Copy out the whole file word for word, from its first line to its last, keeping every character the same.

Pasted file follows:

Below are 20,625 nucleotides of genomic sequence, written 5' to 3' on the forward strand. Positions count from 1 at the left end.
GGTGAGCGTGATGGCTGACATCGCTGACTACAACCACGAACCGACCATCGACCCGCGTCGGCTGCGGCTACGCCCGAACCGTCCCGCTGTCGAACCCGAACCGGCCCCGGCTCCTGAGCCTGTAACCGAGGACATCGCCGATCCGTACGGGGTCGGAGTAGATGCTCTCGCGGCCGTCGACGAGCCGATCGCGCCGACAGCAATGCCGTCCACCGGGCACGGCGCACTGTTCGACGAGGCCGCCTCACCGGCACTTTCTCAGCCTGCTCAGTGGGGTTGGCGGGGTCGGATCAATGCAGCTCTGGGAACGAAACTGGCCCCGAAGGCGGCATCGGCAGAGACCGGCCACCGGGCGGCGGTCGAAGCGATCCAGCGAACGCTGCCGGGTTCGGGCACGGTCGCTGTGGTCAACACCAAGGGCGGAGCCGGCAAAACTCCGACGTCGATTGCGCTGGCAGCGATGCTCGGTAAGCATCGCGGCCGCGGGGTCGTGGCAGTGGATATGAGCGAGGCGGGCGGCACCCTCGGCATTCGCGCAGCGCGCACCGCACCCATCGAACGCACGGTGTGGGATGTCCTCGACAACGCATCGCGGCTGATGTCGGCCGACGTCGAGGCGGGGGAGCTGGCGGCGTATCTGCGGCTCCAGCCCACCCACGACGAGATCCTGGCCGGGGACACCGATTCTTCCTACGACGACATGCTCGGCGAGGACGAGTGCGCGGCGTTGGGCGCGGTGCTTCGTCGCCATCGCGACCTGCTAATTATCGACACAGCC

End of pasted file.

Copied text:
Below are 20,625 nucleotides of genomic sequence, written 5' to 3' on the forward strand. Positions count from 1 at the left end.
GGTGAGCGTGATGGCTGACATCGCTGACTACAACCACGAACCGACCATCGACCCGCGTCGGCTGCGGCTACGCCCGAACCGTCCCGCTGTCGAACCCGAACCGGCCCCGGCTCCTGAGCCTGTAACCGAGGACATCGCCGATCCGTACGGGGTCGGAGTAGATGCTCTCGCGGCCGTCGACGAGCCGATCGCGCCGACAGCAATGCCGTCCACCGGGCACGGCGCACTGTTCGACGAGGCCGCCTCACCGGCACTTTCTCAGCCTGCTCAGTGGGGTTGGCGGGGTCGGATCAATGCAGCTCTGGGAACGAAACTGGCCCCGAAGGCGGCATCGGCAGAGACCGGCCACCGGGCGGCGGTCGAAGCGATCCAGCGAACGCTGCCGGGTTCGGGCACGGTCGCTGTGGTCAACACCAAGGGCGGAGCCGGCAAAACTCCGACGTCGATTGCGCTGGCAGCGATGCTCGGTAAGCATCGCGGCCGCGGGGTCGTGGCAGTGGATATGAGCGAGGCGGGCGGCACCCTCGGCATTCGCGCAGCGCGCACCGCACCCATCGAACGCACGGTGTGGGATGTCCTCGACAACGCATCGCGGCTGATGTCGGCCGACGTCGAGGCGGGGGAGCTGGCGGCGTATCTGCGGCTCCAGCCCACCCACGACGAGATCCTGGCCGGGGACACCGATTCTTCCTACGACGACATGCTCGGCGAGGACGAGTGCGCGGCGTTGGGCGCGGTGCTTCGTCGCCATCGCGACCTGCTAATTATCGACACAGCC